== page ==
Creole Cooking - one of the few cuisines truly indigenous to America - is a culinary reflection of the diverse forces that shaped Louisiana. The French contributed their skill in manipulating anything edible into a tasty dish; this tradition was seasoned with the Spanish gusto for piquancy, the African genius for slow cooking, and the Choctaw Indians' gifts of herbs and spices. It took these four cultures to produce "la bouche Creole". Author Leon Soniat inherited his artistry from two remarkable cooks - his grandmother, Memere, and his mother, Mamete.
In the family kitchen, Soniat absorbed the aroma of Creole cooking and the flavor of Creole life. He shares both with his readers in La Bouche Creole. This book offers many familiar New Orleans dishes, Red Beans and Rice, Oysters Bienville - and others not so familiar, like Pecan Cream Cheese Pie, Oysters Louise, and Gumbo Z'herbes. Interwoven with the recipes are Soniat's recollections of an earlier New Orleans - trips to the bustling French Market, crabbing and shrimping excursions by train to Lake Pontchartrain. Food and talk - the double delights of Creole culture - are presented here by a man who was a master of both.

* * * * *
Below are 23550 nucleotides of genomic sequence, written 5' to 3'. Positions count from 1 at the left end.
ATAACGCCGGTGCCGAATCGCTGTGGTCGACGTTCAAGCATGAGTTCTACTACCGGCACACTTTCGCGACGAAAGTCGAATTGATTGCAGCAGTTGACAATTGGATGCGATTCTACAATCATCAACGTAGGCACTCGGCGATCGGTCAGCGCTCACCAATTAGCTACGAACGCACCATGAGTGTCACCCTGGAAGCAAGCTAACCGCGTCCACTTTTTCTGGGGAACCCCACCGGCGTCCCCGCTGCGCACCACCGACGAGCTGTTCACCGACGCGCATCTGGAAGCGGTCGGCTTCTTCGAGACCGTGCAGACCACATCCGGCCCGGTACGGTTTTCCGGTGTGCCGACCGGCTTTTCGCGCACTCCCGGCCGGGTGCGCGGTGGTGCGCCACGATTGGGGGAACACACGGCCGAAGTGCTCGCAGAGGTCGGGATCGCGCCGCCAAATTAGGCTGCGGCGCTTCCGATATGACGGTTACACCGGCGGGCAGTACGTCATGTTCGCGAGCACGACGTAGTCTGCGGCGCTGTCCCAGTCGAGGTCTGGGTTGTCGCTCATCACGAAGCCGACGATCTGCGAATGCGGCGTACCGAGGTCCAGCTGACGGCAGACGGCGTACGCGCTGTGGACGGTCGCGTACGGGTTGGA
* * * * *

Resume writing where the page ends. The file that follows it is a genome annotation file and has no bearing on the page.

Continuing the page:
Author: Soniat, Leon; Publisher: Pelican Publishing;
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